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The paper trail Mr Kolesnikov has disclosed to the FT appears to show for the first time how two Bank Rossiya shareholders – Mr Shamalov and Dmitry Gorelov, a former KGB colonel – received via an offshore company funds originally donated for equipment for St Petersburg hospitals, just as they bought their bank stakes.
The documents then appear to show that these same funds and offshore companies may have helped finance the first in a string of Bank Rossiya acquisitions of financial assets from Gazprom, the state-controlled gas producer. Some investors allege the deals that followed were quasi-privatisations that helped to drain billions of dollars in value out of a gas group that had come to symbolise Russia’s commodities-fuelled resurgence. Bank Rossiya rejects this as “nonsense”, saying its growth is due to its professional management and successful strategy as a universal bank. The bank’s assets stood at Rbs274bn ($8.9bn) by October 1, up from Rbs6.7bn at the start of 2004 – a compound annual growth rate of more than 60 per cent.
Appetites in an energy boom
Mr Kolesnikov’s tale nonetheless provides a glimpse into a quiet transformation inside Mr Putin’s regime over the eight years after he cemented his hold on power. He had cowed big business with the 2003 arrest of Mikhail Khodorkovsky, the Yukos oilman, and removed the last vestige of political competition by ending regional governors’ elections in 2004.
The transfers from Gazprom that benefited Bank Rossiya highlight the subsequent lack of checks and balances over Mr Putin’s power, critics say – and the growing appetites of his inner circle amid Russia’s energy boom. Most tellingly, Mr Kolesnikov’s tale threatens to belie the austere image Mr Putin has sought to present, with Mr Shamalov – one of the Bank Rossiya shareholders Mr Kolesnikov worked with – apparently seeking to build a lavish palace for his “tsar”.
Mr Kolesnikov claims those who dealt with him initially nicknamed Mr Putin “boss”, then “tsar”. “First it was a joke but then it was serious. Only he could decide everything. A transformation was going on,” Mr Kolesnikov claims. “After the second presidential election in 2004, this understanding that he could rule forever began to appear. You understand all this with Medvedev was based on finding a way for him to remain.”
Documents Mr Kolesnikov has shown to the FT provide some support for his claims that money sent from offshore companies involved in the Bank Rossiya transactions was later transferred, through other companies, to pay for construction work on a Black Sea resort complex now claimed to have been intended as a secret palace for Mr Putin.
Mr Kolesnikov, who oversaw many of the payments as a business partner of Mr Gorelov and Mr Shamalov, and whose name is on many documents reviewed by the FT, first made claims in an open letter to Mr Medvedev late last year. He alleged at the time that Mr Putin had instructed Mr Shamalov to set aside part of the medical donation cash for investments in the economy but that other projects were dropped to focus on the Black Sea retreat. That blossomed into an Italian-style palace fitted with three helipads, a summer amphitheatre, a marina and a teahouse with swimming pools, he claimed.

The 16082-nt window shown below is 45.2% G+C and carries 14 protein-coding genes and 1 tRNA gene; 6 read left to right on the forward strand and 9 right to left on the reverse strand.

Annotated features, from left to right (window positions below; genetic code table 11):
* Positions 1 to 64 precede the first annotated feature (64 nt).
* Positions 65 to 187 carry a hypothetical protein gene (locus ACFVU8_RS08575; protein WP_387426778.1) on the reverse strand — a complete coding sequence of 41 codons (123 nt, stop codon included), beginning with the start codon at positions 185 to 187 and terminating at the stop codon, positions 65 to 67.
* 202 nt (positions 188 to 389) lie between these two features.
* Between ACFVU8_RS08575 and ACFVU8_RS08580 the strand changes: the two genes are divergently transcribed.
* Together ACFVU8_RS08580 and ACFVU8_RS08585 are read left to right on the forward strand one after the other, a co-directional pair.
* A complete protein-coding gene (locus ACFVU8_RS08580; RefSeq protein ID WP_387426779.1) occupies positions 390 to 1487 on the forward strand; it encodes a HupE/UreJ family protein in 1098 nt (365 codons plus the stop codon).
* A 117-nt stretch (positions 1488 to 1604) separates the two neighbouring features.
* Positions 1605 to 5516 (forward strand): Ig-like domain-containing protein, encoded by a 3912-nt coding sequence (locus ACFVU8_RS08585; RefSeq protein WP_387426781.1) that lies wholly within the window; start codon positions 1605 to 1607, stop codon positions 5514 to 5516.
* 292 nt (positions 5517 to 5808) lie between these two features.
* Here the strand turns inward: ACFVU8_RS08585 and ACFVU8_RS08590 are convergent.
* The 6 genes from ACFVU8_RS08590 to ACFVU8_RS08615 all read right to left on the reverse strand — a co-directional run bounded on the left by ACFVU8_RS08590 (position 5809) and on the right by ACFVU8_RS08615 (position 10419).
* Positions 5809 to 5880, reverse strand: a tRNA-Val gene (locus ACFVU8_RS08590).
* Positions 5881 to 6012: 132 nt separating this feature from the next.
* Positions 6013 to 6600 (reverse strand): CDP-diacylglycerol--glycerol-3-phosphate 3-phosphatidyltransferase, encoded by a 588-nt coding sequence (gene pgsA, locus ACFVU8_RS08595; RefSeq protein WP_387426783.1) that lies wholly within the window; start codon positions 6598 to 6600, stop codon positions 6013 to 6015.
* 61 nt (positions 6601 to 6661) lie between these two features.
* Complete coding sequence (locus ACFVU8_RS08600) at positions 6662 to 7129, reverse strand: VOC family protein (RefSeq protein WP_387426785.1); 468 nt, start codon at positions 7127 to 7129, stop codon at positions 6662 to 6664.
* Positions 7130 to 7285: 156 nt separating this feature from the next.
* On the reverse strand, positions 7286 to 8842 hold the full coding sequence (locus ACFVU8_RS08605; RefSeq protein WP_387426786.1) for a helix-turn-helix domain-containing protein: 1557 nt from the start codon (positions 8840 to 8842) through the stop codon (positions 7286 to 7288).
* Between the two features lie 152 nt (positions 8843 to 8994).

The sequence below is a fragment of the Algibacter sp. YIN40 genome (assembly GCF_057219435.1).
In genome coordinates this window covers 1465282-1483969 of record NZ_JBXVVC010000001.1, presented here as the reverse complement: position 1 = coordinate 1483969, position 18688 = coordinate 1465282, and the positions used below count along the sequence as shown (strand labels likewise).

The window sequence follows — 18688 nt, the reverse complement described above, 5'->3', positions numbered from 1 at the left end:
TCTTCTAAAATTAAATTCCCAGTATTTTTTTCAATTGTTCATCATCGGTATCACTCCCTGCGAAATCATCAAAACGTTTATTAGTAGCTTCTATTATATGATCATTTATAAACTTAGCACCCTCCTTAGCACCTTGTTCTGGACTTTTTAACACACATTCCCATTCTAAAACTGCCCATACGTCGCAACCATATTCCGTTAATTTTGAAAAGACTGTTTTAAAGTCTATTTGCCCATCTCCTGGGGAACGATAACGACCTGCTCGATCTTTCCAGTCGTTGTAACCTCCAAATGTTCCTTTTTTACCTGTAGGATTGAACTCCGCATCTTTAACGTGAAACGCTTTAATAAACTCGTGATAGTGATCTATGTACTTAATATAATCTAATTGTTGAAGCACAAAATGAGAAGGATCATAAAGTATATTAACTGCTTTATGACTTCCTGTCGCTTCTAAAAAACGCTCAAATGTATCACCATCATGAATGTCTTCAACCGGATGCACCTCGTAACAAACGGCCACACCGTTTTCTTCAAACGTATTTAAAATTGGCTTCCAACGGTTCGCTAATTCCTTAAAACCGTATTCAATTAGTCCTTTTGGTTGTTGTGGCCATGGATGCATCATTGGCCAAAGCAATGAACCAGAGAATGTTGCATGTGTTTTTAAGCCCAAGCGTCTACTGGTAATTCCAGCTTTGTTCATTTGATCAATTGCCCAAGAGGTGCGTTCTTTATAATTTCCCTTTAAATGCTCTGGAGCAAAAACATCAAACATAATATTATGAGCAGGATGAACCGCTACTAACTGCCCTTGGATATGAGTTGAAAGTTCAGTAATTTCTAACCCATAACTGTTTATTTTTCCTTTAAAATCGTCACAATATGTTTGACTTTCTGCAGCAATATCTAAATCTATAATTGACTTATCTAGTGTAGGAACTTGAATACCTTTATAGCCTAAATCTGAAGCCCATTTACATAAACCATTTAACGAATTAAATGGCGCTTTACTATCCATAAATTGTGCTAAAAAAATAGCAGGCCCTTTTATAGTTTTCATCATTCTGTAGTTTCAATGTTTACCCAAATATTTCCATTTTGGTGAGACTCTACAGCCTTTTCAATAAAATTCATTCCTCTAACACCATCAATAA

Mr Putin’s spokesman and Mr Shamalov dismissed these claims, initially reported in the Washington Post. However, the links now emerging between all these transactions pose troubling questions. If Mr Shamalov controlled the money to build the palace, was he acting on Mr Putin’s behalf in the acquisition of stakes in Bank Rossiya and its expansion too?
Dmitry Peskov, Mr Putin’s spokesman, says the prime minister had no connection to any of it. “Putin never had and does not have any connection to Bank Rossiya, nor to any transactions or deals through any of the offshore companies or companies that are mentioned,” Mr Peskov says. “He has no connection to the growth of the bank I can officially say this is nonsense.” All kinds of “insinuations” are being stoked ahead of parliamentary elections on Sunday, he adds.
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Mr Shamalov dismisses the claims as “inventions”, declining to respond further. Mr Gorelov confirms some of the Bank Rossiya-related transactions but says he acquired his holding in the bank with legitimate profits from his medical equipment business, and is the sole beneficiary of the stake.
Mr Kolesnikov has no documentary evidence the transactions were conducted on Mr Putin’s behalf. But he points to how the same chain of offshore companies was involved in transferring funds that were subsequently channelled to companies he says were working on the palace project. As a former KGB officer, he adds, Mr Putin “was taught especially never to leave any trace. There are no such documents” with his name on.